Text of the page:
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representatives was trying to take over -- a radical in the house, secretary of that committee, trying to take over of foreign relations from the president. that was beaten down ultimately. seward had said, don't worry about it. told the french, in regard to mexico, most people wanted u.s. forces after the war to move into mexico and get rid of the french. the republicans, not just the radicals, did not appreciate seward for that, for saying that to the minister. it is documented i think. but see. one more. one more question, i believe. >> mr. harris, thanks.
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you mentioned the joint committee on the conduct of the war. do you think that was a good thing, bad thing, a mixture? prof. harris: lincoln did not think it was a good thing. hediffered to congress -- deferred to congress about what committees they wanted and all. he came over and they would talk to lincoln and his response would be, ok. but he did not really -- he kept them at arms length, especially in regarding appointments of commanders. wade was after lincoln from the beginning, almost from the beginning. he chaired that committee. most of them were republicans and here's where we get into, start off -- sort of middle-of-the-road republicans.
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some of them did. on that committee, but then they began to see how badly things were going in the military with mcclellan and other generals, especially with the political situation becoming bad and early '63. they began to cut him down and theard on lincoln conduct of the war. they wanted changes. were, they were, they they did this privately, not publicly. that could undercut the whole war effort. that committee did investigate a lot and did -- there were some injustice involved. lincoln went along with the court-martial of general stone.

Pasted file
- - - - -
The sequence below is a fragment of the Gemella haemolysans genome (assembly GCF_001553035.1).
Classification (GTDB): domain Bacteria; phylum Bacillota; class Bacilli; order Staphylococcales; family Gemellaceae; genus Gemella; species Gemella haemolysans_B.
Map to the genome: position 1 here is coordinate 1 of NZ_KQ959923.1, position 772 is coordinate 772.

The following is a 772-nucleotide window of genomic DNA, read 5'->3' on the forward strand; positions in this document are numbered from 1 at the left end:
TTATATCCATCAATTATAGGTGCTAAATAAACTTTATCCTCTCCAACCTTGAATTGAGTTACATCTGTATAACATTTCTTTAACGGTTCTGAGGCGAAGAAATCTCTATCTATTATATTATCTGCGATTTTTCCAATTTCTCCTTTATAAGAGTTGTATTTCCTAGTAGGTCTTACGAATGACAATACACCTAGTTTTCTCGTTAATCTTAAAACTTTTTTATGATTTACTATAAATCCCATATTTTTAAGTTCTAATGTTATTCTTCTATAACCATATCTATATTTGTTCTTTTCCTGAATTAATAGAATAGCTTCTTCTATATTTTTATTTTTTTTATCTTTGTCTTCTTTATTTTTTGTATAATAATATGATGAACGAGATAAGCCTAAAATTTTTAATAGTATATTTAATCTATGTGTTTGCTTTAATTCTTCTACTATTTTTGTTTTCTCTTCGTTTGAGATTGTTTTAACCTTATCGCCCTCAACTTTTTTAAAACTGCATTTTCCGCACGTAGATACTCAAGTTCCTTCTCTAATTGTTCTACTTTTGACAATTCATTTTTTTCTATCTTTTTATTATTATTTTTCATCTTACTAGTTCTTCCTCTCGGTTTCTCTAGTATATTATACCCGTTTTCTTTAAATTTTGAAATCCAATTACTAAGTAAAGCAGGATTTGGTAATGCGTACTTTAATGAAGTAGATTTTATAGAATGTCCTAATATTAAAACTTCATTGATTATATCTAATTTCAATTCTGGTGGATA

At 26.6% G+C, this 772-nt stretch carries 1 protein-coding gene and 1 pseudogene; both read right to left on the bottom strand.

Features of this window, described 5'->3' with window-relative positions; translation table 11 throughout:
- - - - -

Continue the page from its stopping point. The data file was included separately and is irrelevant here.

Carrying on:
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for the battlefield engagement near washington, stone spent six months -- six months, i believe in prison. lincoln did not do anything. it was an injustice. >> there was no court-martial. prof. harris: right, they just threw him in. right. of -- hean example went along too much. lincoln did. in the end, he had control of the big picture. that was the important thing. do we have time? one more question. >> thank you. thanks for your lecture. i have a question. how did president lincoln to add twongress
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states in two years? prof. harris: what? >>2 more states in the union? prof. harris: they were going to be republican states. [laughter] it was congress behind this, primarily. virginia andd west that was not going to be republican initially. that was a unionist state. they were conservatives. example of conservative senators, union senator becoming pretty much radical, middle-of-the-road republicans by the end of the war. earlier in the war, it was kansas. 1860-1861,war, in and then nevada late in the war. wascrats charged this
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trying to get more electoral votes. some republicans might have had that in mind in congress. south ton the establish a loyal government, as well, union governments, charged that this was the reason, but no, not for lincoln, it was not. i think we can safely say that. he wanted the states, never left the union, he wanted them back in the hands of the union people and he had them. that were not radical. that i think, is important to note. thank you. [applause] announcer: